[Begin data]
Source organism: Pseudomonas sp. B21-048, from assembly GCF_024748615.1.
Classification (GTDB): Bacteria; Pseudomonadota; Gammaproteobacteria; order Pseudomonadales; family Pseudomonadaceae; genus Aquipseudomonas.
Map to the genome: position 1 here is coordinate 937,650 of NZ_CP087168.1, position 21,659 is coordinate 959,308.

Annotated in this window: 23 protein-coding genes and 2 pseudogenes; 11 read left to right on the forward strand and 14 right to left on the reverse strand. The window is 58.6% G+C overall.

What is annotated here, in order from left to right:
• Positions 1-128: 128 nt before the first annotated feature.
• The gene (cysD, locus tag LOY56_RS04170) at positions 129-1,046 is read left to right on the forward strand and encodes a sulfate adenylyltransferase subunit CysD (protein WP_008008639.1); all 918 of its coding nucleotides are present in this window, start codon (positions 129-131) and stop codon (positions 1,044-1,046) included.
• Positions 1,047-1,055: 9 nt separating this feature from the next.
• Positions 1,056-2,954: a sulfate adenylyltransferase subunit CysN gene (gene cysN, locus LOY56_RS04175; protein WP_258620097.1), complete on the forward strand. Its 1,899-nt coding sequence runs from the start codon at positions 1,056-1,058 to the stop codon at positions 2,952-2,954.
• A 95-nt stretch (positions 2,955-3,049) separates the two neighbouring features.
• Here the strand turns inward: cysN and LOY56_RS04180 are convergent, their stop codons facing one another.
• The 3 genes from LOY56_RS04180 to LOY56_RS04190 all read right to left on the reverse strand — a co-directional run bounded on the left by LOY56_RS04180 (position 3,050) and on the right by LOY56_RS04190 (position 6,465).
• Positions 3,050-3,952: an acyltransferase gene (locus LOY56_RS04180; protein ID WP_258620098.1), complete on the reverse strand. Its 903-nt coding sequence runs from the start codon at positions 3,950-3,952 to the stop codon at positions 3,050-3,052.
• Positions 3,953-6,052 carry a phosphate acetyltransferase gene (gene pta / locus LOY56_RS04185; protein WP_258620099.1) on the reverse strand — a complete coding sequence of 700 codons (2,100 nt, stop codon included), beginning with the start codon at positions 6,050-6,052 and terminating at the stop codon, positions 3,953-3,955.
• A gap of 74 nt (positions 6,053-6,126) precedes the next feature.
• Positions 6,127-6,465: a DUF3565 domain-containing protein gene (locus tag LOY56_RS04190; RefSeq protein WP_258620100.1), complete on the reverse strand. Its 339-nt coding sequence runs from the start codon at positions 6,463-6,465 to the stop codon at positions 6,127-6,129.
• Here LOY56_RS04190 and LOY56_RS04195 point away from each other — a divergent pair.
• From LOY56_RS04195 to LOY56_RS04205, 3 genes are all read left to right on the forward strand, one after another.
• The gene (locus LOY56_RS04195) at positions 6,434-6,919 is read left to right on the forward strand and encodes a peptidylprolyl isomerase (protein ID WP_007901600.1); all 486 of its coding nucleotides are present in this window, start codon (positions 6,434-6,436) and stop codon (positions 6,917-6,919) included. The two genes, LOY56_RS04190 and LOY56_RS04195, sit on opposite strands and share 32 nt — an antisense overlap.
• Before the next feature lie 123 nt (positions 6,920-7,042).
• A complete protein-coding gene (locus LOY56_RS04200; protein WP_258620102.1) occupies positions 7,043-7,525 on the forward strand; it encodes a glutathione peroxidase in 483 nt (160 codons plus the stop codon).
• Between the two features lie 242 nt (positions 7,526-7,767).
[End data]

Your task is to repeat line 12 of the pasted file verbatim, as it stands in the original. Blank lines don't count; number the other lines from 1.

• The 3 genes from LOY56_RS04180 to LOY56_RS04190 all read right to left on the reverse strand — a co-directional run bounded on the left by LOY56_RS04180 (position 3,050) and on the right by LOY56_RS04190 (position 6,465).